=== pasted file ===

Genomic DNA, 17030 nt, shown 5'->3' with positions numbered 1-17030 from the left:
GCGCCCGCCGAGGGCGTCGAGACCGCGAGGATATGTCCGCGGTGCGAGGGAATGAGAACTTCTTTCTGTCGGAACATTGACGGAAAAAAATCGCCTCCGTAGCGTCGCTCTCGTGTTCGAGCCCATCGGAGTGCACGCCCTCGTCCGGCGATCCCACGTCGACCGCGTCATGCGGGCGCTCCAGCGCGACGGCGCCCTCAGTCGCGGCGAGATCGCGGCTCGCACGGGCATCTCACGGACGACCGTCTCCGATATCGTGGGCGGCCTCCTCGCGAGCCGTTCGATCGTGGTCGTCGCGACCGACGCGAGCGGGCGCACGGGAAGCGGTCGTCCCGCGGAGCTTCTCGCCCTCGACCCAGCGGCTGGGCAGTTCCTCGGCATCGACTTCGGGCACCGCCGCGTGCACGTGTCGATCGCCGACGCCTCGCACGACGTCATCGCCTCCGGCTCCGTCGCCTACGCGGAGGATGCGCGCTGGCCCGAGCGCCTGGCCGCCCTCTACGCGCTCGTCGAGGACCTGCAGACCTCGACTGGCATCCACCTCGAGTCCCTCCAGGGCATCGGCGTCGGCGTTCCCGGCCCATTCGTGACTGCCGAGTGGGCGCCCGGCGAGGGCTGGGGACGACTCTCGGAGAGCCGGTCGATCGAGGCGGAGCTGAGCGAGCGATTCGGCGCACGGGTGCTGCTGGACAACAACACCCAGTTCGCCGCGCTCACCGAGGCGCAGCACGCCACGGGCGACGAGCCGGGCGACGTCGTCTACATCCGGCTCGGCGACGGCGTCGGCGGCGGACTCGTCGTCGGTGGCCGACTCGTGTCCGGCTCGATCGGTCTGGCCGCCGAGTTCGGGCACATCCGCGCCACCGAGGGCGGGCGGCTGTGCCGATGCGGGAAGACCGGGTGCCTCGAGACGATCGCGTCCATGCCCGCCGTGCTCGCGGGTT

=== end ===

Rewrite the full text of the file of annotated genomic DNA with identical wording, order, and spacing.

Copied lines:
Genomic DNA, 17030 nt, shown 5'->3' with positions numbered 1-17030 from the left:
GCGCCCGCCGAGGGCGTCGAGACCGCGAGGATATGTCCGCGGTGCGAGGGAATGAGAACTTCTTTCTGTCGGAACATTGACGGAAAAAAATCGCCTCCGTAGCGTCGCTCTCGTGTTCGAGCCCATCGGAGTGCACGCCCTCGTCCGGCGATCCCACGTCGACCGCGTCATGCGGGCGCTCCAGCGCGACGGCGCCCTCAGTCGCGGCGAGATCGCGGCTCGCACGGGCATCTCACGGACGACCGTCTCCGATATCGTGGGCGGCCTCCTCGCGAGCCGTTCGATCGTGGTCGTCGCGACCGACGCGAGCGGGCGCACGGGAAGCGGTCGTCCCGCGGAGCTTCTCGCCCTCGACCCAGCGGCTGGGCAGTTCCTCGGCATCGACTTCGGGCACCGCCGCGTGCACGTGTCGATCGCCGACGCCTCGCACGACGTCATCGCCTCCGGCTCCGTCGCCTACGCGGAGGATGCGCGCTGGCCCGAGCGCCTGGCCGCCCTCTACGCGCTCGTCGAGGACCTGCAGACCTCGACTGGCATCCACCTCGAGTCCCTCCAGGGCATCGGCGTCGGCGTTCCCGGCCCATTCGTGACTGCCGAGTGGGCGCCCGGCGAGGGCTGGGGACGACTCTCGGAGAGCCGGTCGATCGAGGCGGAGCTGAGCGAGCGATTCGGCGCACGGGTGCTGCTGGACAACAACACCCAGTTCGCCGCGCTCACCGAGGCGCAGCACGCCACGGGCGACGAGCCGGGCGACGTCGTCTACATCCGGCTCGGCGACGGCGTCGGCGGCGGACTCGTCGTCGGTGGCCGACTCGTGTCCGGCTCGATCGGTCTGGCCGCCGAGTTCGGGCACATCCGCGCCACCGAGGGCGGGCGGCTGTGCCGATGCGGGAAGACCGGGTGCCTCGAGACGATCGCGTCCATGCCCGCCGTGCTCGCGGGTT